Home »  Sport

Indian cricket's missing passion the reason for its downfall

Monday, 18 August 2014 - 7:31pm IST Updated: Monday, 18 August 2014 - 7:32pm IST | Place: Mumbai | Agency: DNA Webdesk
  • India's players look on during the presentations after losing the fifth cricket test match and the series against England at the Oval cricket ground in London August 17, 2014. India captain MS Dhoni admitted his team had simply not been good enough after losing the five-match test series against England 3-1 on Sunday. Reuters

There can’t be a greater sorrow than watching the Indian team collapse like pack of cards against the English ‘attack’ on Independence Day—the very day India attained freedom from the British rule. There can’t be a greater sorrow than watching Team India commit mindless hara-kiri on a Sunday evening.

I did all of that and ruined my weekend that had otherwise begun well with meeting school friends. And I don’t remember watching a meeker, weaker batting display by an Indian team. There was no spunk. There was no pride. And it now seems we don’t have any shame.

cricket-flag-ridicules-india-after-humiliating-loss-2011536" target="_blank">Michael Vaughan tweeted a new Indian flag, signaling abject surrender and all that our beloved captain MS Dhoni could say, ‘Wait and watch to see if I am strong enough to cope with this loss.”  India’s finest opening batsman in Tests and now our finest commentator Sunil Gavaskar keeps saying this and it is worth reiterating here—an India Test cap has to be earned and cannot be gifted to all and sundry. Dhoni and his men have made a complete mockery of the faith bestowed in them to represent the country. Has Dhoni become so big, that BCCI can’t touch him no matter how team is doing under him?

I hold the opinion that Dhoni the captain has been more of a gambler and the Lady Luck smiled on him pretty often. It was evident in this series too as by sheer stroke of luck, Stuart Binny saved the first Test and then at the Lord’s Test, too, the English batsmen got out to lousy shots against Ishant Sharma’s short pitched stuff.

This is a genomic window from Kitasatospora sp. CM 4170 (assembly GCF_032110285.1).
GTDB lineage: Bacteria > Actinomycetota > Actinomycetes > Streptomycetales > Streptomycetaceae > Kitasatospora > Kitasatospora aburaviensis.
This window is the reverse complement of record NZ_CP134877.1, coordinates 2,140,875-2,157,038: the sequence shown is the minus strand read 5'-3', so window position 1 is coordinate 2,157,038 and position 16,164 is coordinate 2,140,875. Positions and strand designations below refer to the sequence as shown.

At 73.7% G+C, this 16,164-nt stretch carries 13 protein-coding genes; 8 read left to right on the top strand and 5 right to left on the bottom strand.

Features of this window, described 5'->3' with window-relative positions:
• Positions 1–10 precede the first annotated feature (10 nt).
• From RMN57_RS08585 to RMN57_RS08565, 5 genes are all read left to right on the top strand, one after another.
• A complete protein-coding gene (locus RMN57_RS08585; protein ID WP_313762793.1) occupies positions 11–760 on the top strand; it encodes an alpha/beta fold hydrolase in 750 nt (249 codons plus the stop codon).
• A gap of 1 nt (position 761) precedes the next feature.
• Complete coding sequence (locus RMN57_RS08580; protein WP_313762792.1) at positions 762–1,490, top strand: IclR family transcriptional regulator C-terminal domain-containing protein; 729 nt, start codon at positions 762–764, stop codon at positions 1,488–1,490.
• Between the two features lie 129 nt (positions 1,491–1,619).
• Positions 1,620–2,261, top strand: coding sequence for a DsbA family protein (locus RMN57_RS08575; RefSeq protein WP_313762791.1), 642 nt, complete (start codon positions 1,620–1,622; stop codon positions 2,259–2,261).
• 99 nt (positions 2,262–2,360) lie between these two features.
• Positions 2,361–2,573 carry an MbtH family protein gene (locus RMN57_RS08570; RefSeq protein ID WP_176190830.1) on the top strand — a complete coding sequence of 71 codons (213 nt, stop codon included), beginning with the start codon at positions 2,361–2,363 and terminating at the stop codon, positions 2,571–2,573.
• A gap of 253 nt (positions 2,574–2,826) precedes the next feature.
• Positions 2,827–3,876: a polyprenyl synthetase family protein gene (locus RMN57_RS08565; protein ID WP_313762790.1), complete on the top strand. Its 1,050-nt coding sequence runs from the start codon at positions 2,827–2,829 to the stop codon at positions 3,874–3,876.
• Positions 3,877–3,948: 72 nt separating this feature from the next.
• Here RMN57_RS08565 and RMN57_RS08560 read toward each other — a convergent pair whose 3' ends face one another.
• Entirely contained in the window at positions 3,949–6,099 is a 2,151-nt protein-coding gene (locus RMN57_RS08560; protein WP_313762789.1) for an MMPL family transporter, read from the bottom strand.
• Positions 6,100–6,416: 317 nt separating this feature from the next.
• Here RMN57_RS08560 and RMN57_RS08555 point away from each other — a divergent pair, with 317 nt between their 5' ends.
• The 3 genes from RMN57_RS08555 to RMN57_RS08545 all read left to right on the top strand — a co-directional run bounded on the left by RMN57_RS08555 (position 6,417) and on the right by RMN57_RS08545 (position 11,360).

And then the luck ran out, and MS Dhoni and his team were all at sea against swinging ball, rising deliveries, and even an innocuous bowler like Moeen Ali. We gave away wickets to all and sundry. We dropped catches like nobody’s business.

All our next Rahul Dravid (read Cheteshwar Pujara), next Sachin Tendulkar (read Virat Kohli) and next God Knows What (read Rohit Sharma, Shikhar Dhavan et al) were struggling even as the Bhuvaneshwar Kumars were scoring 50s.

Watching the Sharmas and the Kohlis struggle against English bowlers, reminded one a conversation with Aslam Chaudhry, the man who had sculpted a mongoose bat in Mumbai after it became a rage. Chaudhry is also a craftsman who retrofits bats for young Mumbai kids so that they can use them for a longer period of time and therefore has seen the likes of Tendulkar and Sharma rise from their school days. Both have benefited from Chaudhry’s skills when they were school boys and he occasionally obliges them with minor tweaks. He had an interesting observation about both Tendulkar and Rohit ‘Talent’ Sharma and it rings in my ears till date.

“I go to meet Sachin at MIG sometimes and if I get delayed, I have to wait for an hour or more. Not because Sachin likes me to wait, because he instinctively gets down the ground, wraps up his pads and starts practicing one shot that he thinks is his present chink in his armour. It is amazing to see the man who is referred to as the cricketing God practicing just one shot for over an hour. After 20 years of international cricket and most of them being on top, it speaks of the commitment, the passion that Sachin has for the sport. He needn’t do that anymore and yet he does it,” Aslam recalled. 

And what about Sharma who hadn’t played a Test till then, but was a star thanks mainly to T20? (The conversation took place in July 2009). “Oh you wait for Rohit, too, but that’s because the PR who handles him makes you wait,” Aslam had said breaking into a big laughter.

Gentlemen, (since cricket is considered a Gentleman’s game), that is what’s wrong with Indian Cricket. No spunk, no passion, no shame, and no hunger. Our cricketers are overfed.




Jump to comments